Python 1.6 alpha 1 released

Terry Reedy tjreedy at
Mon Apr 3 04:32:14 CEST 2000

Guido is quoted as writing:

> """where you used to write sock.connect(host, port) you must now write
> sock.connect((host, port))"""

Since the de facto standard has been to use two parameters, I find this
change baffling.

Evidence of claim: the first two Python books ...
1. Internet Programming with Python by Watters, *van Rossum*, and Ahlstrom.
    p335:    s.connect(machine, port) # api definition, middle of page
    p342:    sock.connect(self.machine, self.port) # connect() method of
class GETRequest
2. Programming Python, Mark Lutz.
    p728:    s.connect(HOST, PORT) #
(Note: these are the only three uses I found in the two books.  The
GETRequest class, with its now-declared-to-be-an-error, is used in several
examples in the following pages.)
3. my memory impression of every other usage of connect that I have read
(I've never had cause yet to use it)

Additional reasons for opinion.
1. Adding the extra pair of parens is extra work for no gain.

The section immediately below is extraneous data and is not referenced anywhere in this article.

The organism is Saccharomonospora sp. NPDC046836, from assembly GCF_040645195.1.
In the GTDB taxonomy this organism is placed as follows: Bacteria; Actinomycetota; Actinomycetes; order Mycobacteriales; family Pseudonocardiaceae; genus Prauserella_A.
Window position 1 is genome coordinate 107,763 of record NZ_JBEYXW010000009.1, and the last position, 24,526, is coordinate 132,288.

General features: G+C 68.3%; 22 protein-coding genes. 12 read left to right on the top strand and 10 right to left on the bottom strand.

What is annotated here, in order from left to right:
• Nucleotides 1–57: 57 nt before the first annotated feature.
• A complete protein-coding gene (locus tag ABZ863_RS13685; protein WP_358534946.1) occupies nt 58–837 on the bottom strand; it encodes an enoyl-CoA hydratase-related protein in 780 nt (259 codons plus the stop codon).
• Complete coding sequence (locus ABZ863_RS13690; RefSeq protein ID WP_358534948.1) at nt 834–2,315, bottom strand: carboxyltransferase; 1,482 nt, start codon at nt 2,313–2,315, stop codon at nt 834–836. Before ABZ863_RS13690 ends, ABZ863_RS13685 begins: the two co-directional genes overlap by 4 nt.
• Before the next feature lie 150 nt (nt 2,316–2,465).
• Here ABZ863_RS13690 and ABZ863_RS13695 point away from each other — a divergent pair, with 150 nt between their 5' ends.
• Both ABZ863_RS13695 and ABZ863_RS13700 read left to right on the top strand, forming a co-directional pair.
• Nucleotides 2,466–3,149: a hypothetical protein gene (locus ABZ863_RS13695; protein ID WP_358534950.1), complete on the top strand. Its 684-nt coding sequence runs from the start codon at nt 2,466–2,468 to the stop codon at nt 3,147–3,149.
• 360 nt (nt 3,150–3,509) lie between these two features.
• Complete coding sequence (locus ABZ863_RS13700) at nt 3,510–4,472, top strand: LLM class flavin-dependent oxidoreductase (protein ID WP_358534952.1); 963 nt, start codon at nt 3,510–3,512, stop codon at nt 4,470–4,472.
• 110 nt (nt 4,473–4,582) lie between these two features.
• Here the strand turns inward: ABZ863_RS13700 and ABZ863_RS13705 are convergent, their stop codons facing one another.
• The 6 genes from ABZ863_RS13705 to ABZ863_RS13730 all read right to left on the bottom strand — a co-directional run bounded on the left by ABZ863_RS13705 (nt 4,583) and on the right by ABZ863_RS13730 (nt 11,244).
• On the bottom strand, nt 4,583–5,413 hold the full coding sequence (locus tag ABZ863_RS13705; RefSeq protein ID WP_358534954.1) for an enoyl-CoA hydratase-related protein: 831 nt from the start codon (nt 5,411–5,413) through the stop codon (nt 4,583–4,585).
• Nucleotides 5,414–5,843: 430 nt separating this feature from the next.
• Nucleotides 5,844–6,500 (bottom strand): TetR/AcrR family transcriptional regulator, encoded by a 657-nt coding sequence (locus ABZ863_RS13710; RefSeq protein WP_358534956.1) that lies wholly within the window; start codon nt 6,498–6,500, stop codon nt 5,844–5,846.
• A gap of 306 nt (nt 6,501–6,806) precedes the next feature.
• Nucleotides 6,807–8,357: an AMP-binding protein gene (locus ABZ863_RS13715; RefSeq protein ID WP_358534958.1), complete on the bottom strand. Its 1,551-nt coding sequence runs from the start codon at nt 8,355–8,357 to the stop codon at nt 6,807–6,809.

2. The result strikes me as visually ugly.
Without countervailing philosophical justification, this code-breaking
change strikes me as contrary to both the spirit and practice of python.

The confusion-elimination reason for the list.append(item) API does not
apply here.

Is there any arguement (other than whatever the reference states) for
tuple-bundling the params of connect() that would not apply to every other
library function?

If the connect() code currently also accepts the new form, then the API
could be tightened just as well by eliminating the one-tuple variant.   How
much code would that break?

Terry J. Reedy

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